This is the second in a four-part weekly series as I test Google Glass for personal and business uses.
At $1,500, the developer edition of Google Glass might seem like an expensive but ultimately superfluous toy. At least that's how I felt when I first tried the device -- and it's not an uncommon sentiment.
But after more than a week of weaving Glass into my everyday productivity routine, my tune has changed. Google Glass can help busy business owners be more productive.
Here are the top ways I've found that Glass can streamline your workflow and save you time and energy over the course of your day-to-day hustle and bustle:
1. Let information come to you -- not the other way around.
The most prominent way that Google Glass has improved the way I work is by changing the way I think. Glued to my laptop and inbox all day, I waste tons of time digging around for the information that I need at any given time. From an email to a flight confirmation, the web is all about searching.
With Glass, Google eliminates the need to search. Glass functions much like Google Now, Google's real-time context-based notification system for Android and iOS. Google Now gets to know you through your Google data, combining info about your location and search habits with general information like the time of day. This information pops up in Glass's display in the form of "cards," ideally at the right time and place. You don't go hunting for information in your browser or in an individual app. So far, I've been mostly satisfied with the relevance of what Glass tells me and when.
2. Get appointments and agenda notes literally at a glance.
There are a handful of cards on Google Glass that can be particularly useful during a typical workday. For me, my critical productivity apps all have to connect with Google Calendar, which is the heart of my time management suite. Luckily, Google Calendar syncs effortlessly with Glass. My meeting reminders and an at-a-glance agenda are available right before my eyes at all times, with a quick backward swipe in the Glass interface.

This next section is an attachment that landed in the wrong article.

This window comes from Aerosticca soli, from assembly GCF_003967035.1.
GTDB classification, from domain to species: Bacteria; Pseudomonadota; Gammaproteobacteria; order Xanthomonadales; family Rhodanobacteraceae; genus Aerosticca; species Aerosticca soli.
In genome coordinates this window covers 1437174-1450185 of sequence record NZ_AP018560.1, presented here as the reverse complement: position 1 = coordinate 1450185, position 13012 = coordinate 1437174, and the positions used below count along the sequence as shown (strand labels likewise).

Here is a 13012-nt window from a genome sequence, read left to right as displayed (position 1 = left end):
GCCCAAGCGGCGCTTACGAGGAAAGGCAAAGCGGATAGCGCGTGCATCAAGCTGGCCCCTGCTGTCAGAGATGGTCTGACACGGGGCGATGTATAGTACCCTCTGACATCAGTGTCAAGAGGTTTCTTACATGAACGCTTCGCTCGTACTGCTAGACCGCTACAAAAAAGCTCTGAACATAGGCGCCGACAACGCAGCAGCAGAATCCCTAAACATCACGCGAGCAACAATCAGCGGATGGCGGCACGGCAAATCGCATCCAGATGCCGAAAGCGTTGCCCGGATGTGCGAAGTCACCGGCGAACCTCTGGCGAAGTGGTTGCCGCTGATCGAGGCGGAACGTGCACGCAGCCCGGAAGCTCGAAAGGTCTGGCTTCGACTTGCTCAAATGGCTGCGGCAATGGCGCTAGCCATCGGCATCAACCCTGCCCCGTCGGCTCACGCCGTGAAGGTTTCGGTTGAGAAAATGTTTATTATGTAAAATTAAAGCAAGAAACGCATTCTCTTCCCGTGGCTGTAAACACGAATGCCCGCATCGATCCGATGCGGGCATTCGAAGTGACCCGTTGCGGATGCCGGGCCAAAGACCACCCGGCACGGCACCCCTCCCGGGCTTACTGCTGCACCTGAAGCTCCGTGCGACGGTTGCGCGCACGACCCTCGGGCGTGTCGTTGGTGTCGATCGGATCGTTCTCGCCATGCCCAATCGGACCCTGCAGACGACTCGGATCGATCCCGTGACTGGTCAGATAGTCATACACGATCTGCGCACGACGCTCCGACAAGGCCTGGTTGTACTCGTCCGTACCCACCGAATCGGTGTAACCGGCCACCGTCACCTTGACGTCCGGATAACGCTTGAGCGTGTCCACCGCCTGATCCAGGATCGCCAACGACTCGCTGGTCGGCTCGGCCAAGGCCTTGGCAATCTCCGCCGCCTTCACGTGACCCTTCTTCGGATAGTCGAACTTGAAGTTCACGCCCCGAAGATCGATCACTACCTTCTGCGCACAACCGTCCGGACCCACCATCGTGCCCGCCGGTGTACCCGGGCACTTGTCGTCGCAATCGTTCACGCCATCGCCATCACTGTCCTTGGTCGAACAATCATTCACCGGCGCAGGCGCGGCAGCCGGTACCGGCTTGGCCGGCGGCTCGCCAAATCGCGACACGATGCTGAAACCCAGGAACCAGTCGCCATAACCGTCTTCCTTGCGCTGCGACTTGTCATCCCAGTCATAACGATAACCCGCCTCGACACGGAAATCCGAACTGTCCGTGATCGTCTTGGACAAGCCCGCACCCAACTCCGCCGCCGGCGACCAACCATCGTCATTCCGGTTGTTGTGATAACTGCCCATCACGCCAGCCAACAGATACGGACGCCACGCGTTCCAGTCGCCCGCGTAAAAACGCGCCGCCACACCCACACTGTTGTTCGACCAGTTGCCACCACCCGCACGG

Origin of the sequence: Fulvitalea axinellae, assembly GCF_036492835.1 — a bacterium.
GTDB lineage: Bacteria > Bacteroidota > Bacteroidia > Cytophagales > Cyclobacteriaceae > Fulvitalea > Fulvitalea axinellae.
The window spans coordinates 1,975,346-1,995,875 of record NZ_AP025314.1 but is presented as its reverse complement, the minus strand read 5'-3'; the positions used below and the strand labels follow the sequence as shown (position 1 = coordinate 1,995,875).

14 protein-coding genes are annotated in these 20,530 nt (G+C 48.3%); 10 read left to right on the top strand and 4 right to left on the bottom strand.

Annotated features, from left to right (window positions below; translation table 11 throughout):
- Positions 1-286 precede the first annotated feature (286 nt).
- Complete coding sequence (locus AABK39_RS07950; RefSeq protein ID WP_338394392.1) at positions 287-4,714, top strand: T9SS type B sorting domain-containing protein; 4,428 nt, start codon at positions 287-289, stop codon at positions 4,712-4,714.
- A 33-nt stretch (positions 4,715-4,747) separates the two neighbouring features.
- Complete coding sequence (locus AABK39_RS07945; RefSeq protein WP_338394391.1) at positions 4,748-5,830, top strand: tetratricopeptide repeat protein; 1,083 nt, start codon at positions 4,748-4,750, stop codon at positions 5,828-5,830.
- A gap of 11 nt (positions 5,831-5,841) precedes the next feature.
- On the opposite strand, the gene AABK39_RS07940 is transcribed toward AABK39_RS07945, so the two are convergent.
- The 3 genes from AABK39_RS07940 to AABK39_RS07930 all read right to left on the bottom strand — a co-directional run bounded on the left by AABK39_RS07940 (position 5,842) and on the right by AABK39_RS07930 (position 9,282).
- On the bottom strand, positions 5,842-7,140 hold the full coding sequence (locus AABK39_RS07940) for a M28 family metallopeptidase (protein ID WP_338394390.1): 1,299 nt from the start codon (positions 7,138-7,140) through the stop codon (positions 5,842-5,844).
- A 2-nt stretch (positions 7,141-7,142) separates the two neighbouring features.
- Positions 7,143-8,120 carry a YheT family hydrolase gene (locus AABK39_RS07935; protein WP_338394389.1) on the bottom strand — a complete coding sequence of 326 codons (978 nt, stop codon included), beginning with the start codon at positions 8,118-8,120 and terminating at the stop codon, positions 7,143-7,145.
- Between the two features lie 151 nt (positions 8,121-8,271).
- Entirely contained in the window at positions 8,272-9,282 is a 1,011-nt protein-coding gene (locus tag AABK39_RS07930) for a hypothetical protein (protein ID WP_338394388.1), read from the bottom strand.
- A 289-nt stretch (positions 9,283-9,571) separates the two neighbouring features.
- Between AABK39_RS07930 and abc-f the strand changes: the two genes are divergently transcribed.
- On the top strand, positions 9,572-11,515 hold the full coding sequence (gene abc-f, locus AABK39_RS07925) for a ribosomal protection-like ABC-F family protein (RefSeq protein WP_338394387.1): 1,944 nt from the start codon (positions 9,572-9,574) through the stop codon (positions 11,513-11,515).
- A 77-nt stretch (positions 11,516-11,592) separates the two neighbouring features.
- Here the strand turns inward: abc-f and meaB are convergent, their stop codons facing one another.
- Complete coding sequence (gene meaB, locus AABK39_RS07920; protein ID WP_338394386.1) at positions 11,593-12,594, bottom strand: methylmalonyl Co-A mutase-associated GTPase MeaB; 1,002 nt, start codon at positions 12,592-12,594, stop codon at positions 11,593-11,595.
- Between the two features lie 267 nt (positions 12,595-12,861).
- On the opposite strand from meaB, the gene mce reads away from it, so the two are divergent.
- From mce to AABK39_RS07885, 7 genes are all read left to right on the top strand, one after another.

If you use different calendar software, like Apple's popular iCal, you can easily import your calendar info into Google's Calendar.
One difficulty worth noting: finding older cards can be a chore. Google's card-based interface for Glass is real-time by nature. If you don't interact with a new card quickly -- be it email, a text, a New York Times headline or anything else -- swiping back through Glass's menu and finding it can be tedious.
3. Save time on texting.
I don't generally like talking on the phone. Neither do most of the people I know. Interviews and meetings aside, texting is what makes my workday, and my personal life, tick. Whether it's tapping on an iPhone or swiping on my Android Nexus 4, texting can eat up a significant amount of time. And while both iOS and Android support voice dictation, I usually forget it's an option at all. If I do use it, talking down at a little glowing screen feels awkward.
With Google Glass, I've found myself dictating all of my texts. My friends and colleagues have noted that I've been more responsive.
But while Glass's voice recognition is robust, I wish I could do the same with email replies. For now, short email responses are a breeze, but anything longer than a few sentences and you're bound to end up with a misinterpreted bit of dictation and have to start from scratch.